One of the dancers in the Smooth Criminal video even calls out “7” at 2:55. By the way, Michael made the decision in tears to leave the church of Jehovah’s Witnesses during the filming of Smooth Criminal. He was given strict rules after the first day of filming and this was verified by his make-up artist/hair dresser. His options were to either leave the entertainment industry or the church for firing a gun during the filming.

Michael Jackson was quite verbal about his personal belief and faith in G-d. I’m wondering if he focused on ‘7” because it appears in the Bible many times.  The number of perfection is widely held to be the number ‘7’, God’s number. G-d rested on the seventh day according to the book of Genesis. Michael’s day of rest of Sundays consisted of a complete fast and he would dance until he could no longer stand. Could the 7 be completion of work? MJ had a strong work ethic instilled in him initially from his father Joseph and later from Berry Gordy, his “father” at Motown. The other idea of completion within the Bible comes from the death of Lamech who was apparently 777 years old when he died. This is the only occasion in the Bible where we see ‘777’ like this. The Apostle Peter asked Jesus how many times he would have to forgive someone who had done wrong against him. “I tell you, not just seven times, but 77 times” was Jesus’ answer.

“Dancing the Dream” is Michael’s book of poetry and his reflections of life; published in 1992. In it he wrote: “So the elephants march on, and every tread beats out words in the dust: “Watch, learn, love. Watch, learn, love.” Can you hear them? One day in shame, the ghosts of ten thousand lords of the plains will say, “We do not hate you. Don’t you see at last? We were willing to fall, so that you, dear small ones, will never fall again.” He understood the concept, the guiding principle of the sutras of the Age of Aquarius which is simply to Recognize the Other Person is You. He believed we could work together to make ourselves better, that we should treat each other with respect. Most importantly of all, he practiced forgiveness. He forgave his accusers Jordy Chandler, or rather Evan Chandler and Gavin Arvizo or Janet Arvizo, of all their proven lies.  He created soldiers of L.O.V.E.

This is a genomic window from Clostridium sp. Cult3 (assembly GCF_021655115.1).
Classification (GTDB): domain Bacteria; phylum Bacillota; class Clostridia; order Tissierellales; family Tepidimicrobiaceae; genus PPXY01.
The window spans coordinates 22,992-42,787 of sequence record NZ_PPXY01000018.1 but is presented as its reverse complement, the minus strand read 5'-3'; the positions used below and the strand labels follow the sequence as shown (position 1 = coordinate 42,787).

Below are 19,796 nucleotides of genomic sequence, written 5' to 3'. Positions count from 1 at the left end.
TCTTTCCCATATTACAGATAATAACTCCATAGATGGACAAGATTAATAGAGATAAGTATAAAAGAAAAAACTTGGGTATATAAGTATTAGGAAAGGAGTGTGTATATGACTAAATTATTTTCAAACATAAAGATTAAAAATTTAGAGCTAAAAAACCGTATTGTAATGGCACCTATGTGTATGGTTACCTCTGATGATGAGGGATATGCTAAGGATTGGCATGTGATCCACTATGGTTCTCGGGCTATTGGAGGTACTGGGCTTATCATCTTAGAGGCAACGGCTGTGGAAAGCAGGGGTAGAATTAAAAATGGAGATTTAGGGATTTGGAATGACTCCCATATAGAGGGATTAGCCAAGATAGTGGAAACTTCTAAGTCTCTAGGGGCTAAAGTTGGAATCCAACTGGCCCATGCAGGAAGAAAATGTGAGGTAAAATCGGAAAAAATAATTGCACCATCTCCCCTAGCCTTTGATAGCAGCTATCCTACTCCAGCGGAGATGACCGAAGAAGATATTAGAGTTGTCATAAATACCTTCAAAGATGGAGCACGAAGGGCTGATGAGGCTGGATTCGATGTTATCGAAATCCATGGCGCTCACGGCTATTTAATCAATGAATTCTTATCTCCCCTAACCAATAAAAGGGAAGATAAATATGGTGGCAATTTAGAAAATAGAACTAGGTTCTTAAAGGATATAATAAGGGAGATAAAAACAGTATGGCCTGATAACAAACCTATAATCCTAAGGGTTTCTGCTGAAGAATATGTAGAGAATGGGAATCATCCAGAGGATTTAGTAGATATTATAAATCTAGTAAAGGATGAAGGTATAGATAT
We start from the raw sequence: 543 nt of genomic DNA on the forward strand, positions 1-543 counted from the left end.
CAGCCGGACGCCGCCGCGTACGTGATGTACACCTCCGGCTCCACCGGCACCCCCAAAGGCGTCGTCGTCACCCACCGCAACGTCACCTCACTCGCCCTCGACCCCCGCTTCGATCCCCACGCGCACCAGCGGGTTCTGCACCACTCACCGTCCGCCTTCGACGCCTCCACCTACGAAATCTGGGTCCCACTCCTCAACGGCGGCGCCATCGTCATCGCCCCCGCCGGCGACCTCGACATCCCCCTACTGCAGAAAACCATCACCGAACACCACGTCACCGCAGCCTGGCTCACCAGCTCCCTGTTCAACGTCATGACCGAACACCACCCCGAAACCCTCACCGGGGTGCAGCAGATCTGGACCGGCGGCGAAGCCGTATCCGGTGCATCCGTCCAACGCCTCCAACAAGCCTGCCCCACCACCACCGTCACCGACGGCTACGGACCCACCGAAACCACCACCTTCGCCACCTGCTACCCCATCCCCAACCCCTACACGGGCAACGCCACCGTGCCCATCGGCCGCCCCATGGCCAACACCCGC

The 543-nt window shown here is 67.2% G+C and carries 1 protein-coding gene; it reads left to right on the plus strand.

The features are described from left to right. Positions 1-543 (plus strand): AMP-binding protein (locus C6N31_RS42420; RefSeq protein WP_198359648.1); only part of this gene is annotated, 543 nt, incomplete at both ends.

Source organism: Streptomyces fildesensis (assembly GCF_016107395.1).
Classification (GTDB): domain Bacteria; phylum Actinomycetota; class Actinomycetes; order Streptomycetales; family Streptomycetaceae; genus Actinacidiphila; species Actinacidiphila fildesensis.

In Another Part of Me, it feels almost as if he is a leader asking his foot soldiers to bring his message forward:

“We’re sendin’ out a major love

And this is our message to you (message to you)

The planets are linin’ up

We’re bringin’ brighter days

They’re all in line waitin’ for you

Can’t you see . . .?

You’re just another part of me

Another part of me.”

It is possible that Michael’s fascination and belief in 7 was his way of acknowledging the presence of G-d in his life and especially in times of personal trouble. He gained so much strength by his passionate belief in a higher power. Here are some more tidbits about the number 7 in regards to Michael.

— Michael Jackson was the 7th of 9 children.

— Michael Jackson signed his will on 7/7/02. (Personally I think the will was hijacked and perhaps even fake but that’s another blog)

— Michael Jackson’s memorial was on 7/7/09 … exactly years after the will was signed.

— Michael Jackson’s two biggest hits — “Black & White” and “Billie Jean” — were each #1 for 7 weeks.

— Michael Jackson’s three biggest albums — “Thriller,” “Bad” and “Dangerous” — each produced 7 top 40 hits.

— Michael Jackson was born in 1958 … 19 + 58 = 77

— Michael Jackson died on the 25th … 2 + 5 = 7

— Michael Jackson has 7 letters in his first and last name.

— His last 3 albums were all nearly 77 minutes in length: Dangerous: 76:58 History: 77:06 (Disc two) 71:39 (Disc one) Invincible: 77:08. This could be a coincidence since the length of cd’s in the nineties was around 80 minutes.

–Conrad Murray was convicted of involuntary manslaughter over the death of Michael Jackson on 11/7/11. Personally I think he committed voluntary murder.

-Conrad Murray was sentenced to four years in prison on 11/29/11.  9 – 2 = 7.

Michael believed part of his destiny was to bring joy to people as well as practice forgiveness over and over. He sang he was “Unbreakable” and said he had rhinoceros skin. I believe that his steadfast belief in G-d helped him through the unique struggles he faced as he climbed the ladder of success and was greeted by jealous people along the way; people who suffered from Tall Poppy Syndrome. Furthermore, I am certain racism was clearly at work. Marginalize the black artist, reduce his wildly successful economic power and ability to influence people as he was a cultural game changer. Maybe even destroy his assets i.e.: AEG/Sony catalogue because of the jealousy that Michael could wield such power.  These people’s biggest goal was to see that the poor Afro American boy from Gary, Indiana who became the most successful entertainer in the world, would fall from grace. Michael believed he was sent to earth as a mission from G-d. He said “I must seek truth in all things. I must endure for the power I was sent forth, for the world for the children…And my goal in life is to give to the world what I was lucky to receive: the ecstasy of divine union through my music and my dance…But I will never stop helping and loving people the way Jesus said to.”